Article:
A cross between Robin Hood and Baby Face Nelson, Edwin Boyd was (and still is) Canada’s most popular and notorious bank robber. A decent family man and decorated war hero, he returned from World War II with one dream in mind: to provide for his wife and two children by making a living as an actor. All he got was frustration, desperation, rejection and tragedy. Thanks to careful writing and direction by newcomer Nathan Morlando and a powerful, charismatic centerpiece performance by Canadian heartthrob Scott Speedman, Citizen Gangster is a sympathetic portrait of this legendary career criminal as steeped in nuance and controversy as that of Clyde Barrow in Bonnie and Clyde.
Dismayed by public indifference toward wounded veterans, “Eddie” Boyd quit his job as a bus driver to take acting lessons. The film begins with him recording a love song as a present for his wife, Doreen (Kelly Reilly), but his aspirations founder quickly. With no job and no prospects, unable to find employment even as a movie extra and seeing nothing but disappointment and disapproval in the sullen face of his dad, a retired policeman played with quiet but dignified resolve by the great Brian Cox, Boyd used his thick stage makeup to disguise himself and turn to crime. His capers begin as a series of friendly, nonviolent attempts to relieve banks of a few piles of small bills, but in time his experience grew into a full-time scheme to stay afloat in a time of postwar economic hardship. Eventually Edwin Boyd turned into a folk hero.
Rising from obscurity to criminal celebrity and eventually years of incarceration during which he lost everything he held dear to his heart, his story makes for a film of throbbing intensity and nonstop fascination. There is also humor as Eddie amused even himself with his dashing disguises and fearless adventures. By the time he got caught and went to jail for the first time, he was already a glamorous headline star. His bank heists were like movie scenes, replete with dance steps, greasepaint and flirtatious dialogue. (Even the bank tellers were thrilled to see him coming; some of them formed an unofficial fan club and wondered what he would be like in bed.)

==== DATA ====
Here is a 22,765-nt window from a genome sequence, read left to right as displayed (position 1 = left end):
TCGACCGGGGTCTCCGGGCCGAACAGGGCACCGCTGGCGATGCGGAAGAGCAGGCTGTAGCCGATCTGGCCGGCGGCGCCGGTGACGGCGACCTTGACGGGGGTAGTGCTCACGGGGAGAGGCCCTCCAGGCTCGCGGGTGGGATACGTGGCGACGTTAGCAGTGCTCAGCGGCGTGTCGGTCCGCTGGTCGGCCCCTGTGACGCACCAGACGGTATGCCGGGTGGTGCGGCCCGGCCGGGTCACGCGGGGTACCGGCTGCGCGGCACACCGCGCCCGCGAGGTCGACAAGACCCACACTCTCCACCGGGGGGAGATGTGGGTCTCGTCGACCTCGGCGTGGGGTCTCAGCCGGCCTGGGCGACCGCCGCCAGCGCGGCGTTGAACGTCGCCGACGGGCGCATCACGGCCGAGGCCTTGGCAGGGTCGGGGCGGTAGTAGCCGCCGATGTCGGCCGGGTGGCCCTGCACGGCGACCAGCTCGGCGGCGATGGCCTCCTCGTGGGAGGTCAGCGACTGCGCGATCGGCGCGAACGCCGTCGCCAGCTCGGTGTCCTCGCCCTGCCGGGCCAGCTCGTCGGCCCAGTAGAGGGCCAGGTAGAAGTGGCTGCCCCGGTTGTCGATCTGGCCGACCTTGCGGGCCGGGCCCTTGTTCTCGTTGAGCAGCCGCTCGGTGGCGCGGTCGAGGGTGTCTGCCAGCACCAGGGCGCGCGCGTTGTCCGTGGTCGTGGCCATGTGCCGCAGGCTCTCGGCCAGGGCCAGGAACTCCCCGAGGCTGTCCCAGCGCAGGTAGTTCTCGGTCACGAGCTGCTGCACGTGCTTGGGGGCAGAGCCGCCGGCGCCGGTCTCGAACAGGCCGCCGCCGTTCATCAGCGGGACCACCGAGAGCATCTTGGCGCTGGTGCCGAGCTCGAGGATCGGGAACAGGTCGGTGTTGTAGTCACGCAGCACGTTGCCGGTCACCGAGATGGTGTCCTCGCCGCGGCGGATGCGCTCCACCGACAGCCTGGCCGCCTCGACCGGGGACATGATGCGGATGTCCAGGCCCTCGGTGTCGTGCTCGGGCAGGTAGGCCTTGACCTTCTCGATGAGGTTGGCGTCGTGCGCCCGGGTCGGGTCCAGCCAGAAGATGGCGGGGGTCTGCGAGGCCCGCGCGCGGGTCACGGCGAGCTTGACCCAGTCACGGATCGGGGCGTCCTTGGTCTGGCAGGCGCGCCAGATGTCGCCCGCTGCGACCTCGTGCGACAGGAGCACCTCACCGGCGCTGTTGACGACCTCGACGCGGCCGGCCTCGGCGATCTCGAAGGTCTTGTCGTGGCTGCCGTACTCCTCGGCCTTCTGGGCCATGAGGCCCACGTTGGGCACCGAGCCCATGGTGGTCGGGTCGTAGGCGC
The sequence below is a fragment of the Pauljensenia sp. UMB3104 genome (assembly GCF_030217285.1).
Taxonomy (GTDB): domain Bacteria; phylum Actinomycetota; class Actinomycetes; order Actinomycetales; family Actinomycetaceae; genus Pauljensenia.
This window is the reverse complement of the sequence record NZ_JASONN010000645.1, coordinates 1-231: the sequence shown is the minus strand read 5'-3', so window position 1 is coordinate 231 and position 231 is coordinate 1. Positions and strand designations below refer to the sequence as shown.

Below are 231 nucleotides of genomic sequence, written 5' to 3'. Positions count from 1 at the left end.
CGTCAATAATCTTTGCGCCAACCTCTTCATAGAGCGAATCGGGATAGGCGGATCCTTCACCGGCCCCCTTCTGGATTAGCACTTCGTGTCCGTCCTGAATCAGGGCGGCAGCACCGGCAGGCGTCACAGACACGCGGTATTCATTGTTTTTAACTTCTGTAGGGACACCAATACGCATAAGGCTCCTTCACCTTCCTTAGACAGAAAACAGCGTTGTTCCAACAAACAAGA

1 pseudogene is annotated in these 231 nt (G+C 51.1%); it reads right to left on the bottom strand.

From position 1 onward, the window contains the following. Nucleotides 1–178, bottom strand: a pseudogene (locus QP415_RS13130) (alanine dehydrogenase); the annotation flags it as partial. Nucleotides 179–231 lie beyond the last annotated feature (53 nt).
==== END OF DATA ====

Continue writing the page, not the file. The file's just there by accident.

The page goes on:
Eddie eventually became the head of the Boyd Gang, a group of celebrated crooks he met in prison. They included Lenny Jackson (Kevin Durand), a thug with a severed foot that concealed tiny hacksaw blades that enabled him to break out of prison, and a few others who orchestrated their own downfall by killing a detective who had devoted his own career to tracking them down. During every crisis, Eddie’s wife remained loyal. But the fun had a shelf life that expired too soon. Prison life, escape and hiding on the run was grim, and although Eddie never killed anyone himself, he watched his gang on the gallows while he faced a life sentence. The little-known facts of how the real Edwin Boyd ended up, a hero at last, provides a poignant ending more dramatic than fiction.
It takes an actor of some dimension to pull off a role of such complexity, and Mr. Speedman meets every challenge. He’s always been known for his camera-ready good looks (he was last on view as Rachel McAdams’s drop-dead boyfriend, competing for Channing Tatum’s affections, in The Vow) but this movie really explores his range. He’s a hard character to like, but his refusal to surrender to failure makes him oddly noble. Director Morlando is a talent to watch, but for one major caveat: he’s one of those filmmakers who encourages and indulges a lot of sloppy whispering and mumbling that passes for realism. The irritating result sinks whole scenes in a muddled lack of comprehension. As good as Citizen Gangster is, it would be even better if you could understand the dialogue.
Running Time 105 minutes
Written and Directed by Nathan Morlando
Starring Scott Speedman, Kelly Reilly and Kevin Durand